GREG FORD - The Press
All Blacks captain Richie McCaw will stay loyal to New Zealand rugby for four more years.
One of the greatest players in New Zealand history, 30-year-old McCaw announced today he has re-signed with the New Zealand Rugby Union (NZRU) until 2015 and said he was confident he can see out the duration of his four year contract with the New Zealand Rugby Union.
The openside flanker follows the same path as Canterbury, Crusaders and All Blacks team-mate Dan Carter, who signed a four-year deal that included several clauses, including the opportunity to take a "sabbatical" or possibly a complete break from the sport.
McCaw said Carter's decision had played only a small part in his decision to stay.
"It was nice he made the same call," he told the news conference.
"I don't think I had the same interest that Dan did from overseas.
"I just always wanted the opportunity to stay in New Zealand."
McCaw said negotiations with the NZRU had been amicable after he made his intentions clear he wanted to stay.
"I didn't want to play that game [of playing overseas clubs off against the NZRU].
"As someone who is honest I did not want to be telling them crap. The NZRU has been fair and as long as you are being treated fair, I am very happy."
McCaw said he had mulled over his decision for six months. During his recent injury hiatus "the hunger to play" returned.
"The reasons why it took so long is I wanted to make sure it was the right thing to do. I didn't want to hang around if it wasn't.
"I love playing for the All Blacks and the Crusaders and want to hang around for a bit longer yet."
His contract contains a sabbatical but McCaw said he was unsure when he would take it.
He said his interest in playing overseas was minimal.
"But four years is a long time," he said.
"If I get burnt out it gives me a chance to take a break."
McCaw will be 34 at the world cup in England in 2015.
He said if or the NZRU feel that he is no longer capable of playing for the All Blacks there was a clause in their deal for them to part ways before the four years expires.
"A four-year deal is a big commitment from both parties and the reason for the flexibility is so both parties can sit around the table and go `where to from here'?
"There is nothing better than putting on the black jersey running out in front of 30,000 or 40,000 people. There is nothing better and I have not had enough of it yet."
NZRU chief executive Steve Tew, who is in London said McCaw would have the right to take a break from the game during his four-year tenure.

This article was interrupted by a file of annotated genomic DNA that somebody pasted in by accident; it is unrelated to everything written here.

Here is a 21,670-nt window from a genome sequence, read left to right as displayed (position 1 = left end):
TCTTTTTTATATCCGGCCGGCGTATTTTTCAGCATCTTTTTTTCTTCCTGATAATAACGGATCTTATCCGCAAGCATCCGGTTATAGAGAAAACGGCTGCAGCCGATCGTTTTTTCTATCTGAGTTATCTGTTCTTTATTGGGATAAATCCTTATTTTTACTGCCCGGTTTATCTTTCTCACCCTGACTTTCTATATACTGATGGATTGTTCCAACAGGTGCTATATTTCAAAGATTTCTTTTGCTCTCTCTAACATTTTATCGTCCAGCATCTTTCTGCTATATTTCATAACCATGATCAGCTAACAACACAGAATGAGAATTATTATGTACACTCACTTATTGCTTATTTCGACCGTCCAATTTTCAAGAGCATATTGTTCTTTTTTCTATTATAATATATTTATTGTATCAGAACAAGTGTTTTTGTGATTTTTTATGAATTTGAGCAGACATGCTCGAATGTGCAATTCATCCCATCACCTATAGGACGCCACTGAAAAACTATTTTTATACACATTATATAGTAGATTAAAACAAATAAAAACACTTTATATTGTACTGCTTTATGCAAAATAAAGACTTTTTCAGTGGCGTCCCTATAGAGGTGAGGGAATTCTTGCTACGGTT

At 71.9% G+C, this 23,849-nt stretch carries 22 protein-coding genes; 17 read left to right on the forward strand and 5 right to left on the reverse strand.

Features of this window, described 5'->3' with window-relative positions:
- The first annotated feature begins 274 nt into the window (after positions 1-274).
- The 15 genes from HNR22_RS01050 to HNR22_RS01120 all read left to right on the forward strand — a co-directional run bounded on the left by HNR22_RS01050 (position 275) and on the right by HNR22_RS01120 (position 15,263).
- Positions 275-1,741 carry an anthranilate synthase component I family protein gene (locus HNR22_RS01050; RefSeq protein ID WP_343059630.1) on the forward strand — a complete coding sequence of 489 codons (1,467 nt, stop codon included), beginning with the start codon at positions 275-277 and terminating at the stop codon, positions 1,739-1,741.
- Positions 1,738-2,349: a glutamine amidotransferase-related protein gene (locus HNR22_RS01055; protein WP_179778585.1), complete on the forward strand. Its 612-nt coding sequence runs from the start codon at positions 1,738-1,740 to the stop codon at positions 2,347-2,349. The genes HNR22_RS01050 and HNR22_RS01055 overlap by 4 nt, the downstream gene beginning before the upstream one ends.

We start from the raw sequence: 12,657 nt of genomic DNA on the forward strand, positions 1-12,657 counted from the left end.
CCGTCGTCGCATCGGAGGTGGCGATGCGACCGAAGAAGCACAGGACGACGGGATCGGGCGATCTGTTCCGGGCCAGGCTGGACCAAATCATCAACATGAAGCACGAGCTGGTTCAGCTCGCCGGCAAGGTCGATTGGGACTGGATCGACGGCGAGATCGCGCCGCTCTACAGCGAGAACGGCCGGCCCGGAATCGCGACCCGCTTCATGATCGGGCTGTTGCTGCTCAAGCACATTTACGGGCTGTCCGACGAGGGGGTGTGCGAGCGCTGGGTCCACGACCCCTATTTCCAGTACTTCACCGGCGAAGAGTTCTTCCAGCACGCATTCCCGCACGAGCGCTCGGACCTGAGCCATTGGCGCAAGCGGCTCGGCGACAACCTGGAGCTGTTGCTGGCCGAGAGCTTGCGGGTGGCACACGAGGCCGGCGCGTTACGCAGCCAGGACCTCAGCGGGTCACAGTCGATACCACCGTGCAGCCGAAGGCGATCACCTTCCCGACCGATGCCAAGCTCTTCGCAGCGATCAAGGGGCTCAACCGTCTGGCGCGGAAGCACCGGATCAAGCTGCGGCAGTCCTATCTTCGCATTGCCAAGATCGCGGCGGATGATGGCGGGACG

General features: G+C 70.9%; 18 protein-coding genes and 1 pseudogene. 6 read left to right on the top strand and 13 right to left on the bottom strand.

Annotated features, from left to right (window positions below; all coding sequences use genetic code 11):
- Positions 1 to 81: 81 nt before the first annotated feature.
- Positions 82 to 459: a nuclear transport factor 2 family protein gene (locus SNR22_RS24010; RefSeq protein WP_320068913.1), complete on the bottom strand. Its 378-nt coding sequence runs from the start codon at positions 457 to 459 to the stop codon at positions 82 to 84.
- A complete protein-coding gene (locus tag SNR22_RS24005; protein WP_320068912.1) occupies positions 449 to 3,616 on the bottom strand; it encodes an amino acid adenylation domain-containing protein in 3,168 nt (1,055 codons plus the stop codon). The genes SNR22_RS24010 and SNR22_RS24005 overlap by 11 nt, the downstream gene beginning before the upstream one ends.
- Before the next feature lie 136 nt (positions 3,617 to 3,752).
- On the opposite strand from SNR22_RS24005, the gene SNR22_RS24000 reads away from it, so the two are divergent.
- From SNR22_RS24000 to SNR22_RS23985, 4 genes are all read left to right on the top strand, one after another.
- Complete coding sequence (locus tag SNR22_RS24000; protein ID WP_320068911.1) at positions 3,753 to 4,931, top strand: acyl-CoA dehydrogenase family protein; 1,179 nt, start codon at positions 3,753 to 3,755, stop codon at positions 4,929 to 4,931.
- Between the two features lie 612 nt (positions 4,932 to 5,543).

"We are delighted to retain Richie for a further four years. He is an inspiration both on and off the field and as our most capped Test captain and All Black, he will provide New Zealand rugby and the All Blacks with a very solid foundation to approach the next four years from 2012."
Tew said McCaw's rugby knowledge was invaluable, not only on the field but in the wider sense as well.
"Our game faces some real challenges and Richie's broader understanding of these and his commitment to the health of the game generally will be extremely important as we face those challenges."
McCaw and Carter's agent Warren Alcock said both contracts were complex and had differences.
"It has been important to recognise their differences and ensure this contract reflects those," Alcock said.
"Having said that, the process of signing two players who are critically important to the All Blacks was made a lot easier by having both negotiations largely working in tandem. Ultimately, any contract needs to reflect Richie's standing in the game and I'm confident this contract achieves that."
All Blacks Coach Graham Henry was understandably delighted.
"I have said this many times before: I think Richie McCaw is the most influential player in world rugby right now. His on-field impact is immense, he's an outstanding player who leads and inspires others by his actions.
"Since taking over the captaincy, Richie has continued to develop as a leader and his personal standards, commitment and direction of others are inspirational to the All Blacks. He is a unique New Zealander."
McCaw is the latest in a large group of current and recent All Blacks who have recommitted to New Zealand rugby after this year's Rugby World Cup, including hookers Keven Mealamu and Hikawera Elliot, Tony Woodcock and fellow-prop Ben Franks, locks Anthony Boric, Tom Donnelly and Sam Whitelock, loose forwards Jerome Kaino, Kieran Read, Daniel Braid, Liam Messam and Victor Vito, and backs Jimmy Cowan, Alby Mathewson, Daniel Carter, Colin Slade, Aaron Cruden, Conrad Smith, Benson Stanley, Israel Dagg and Ben Smith.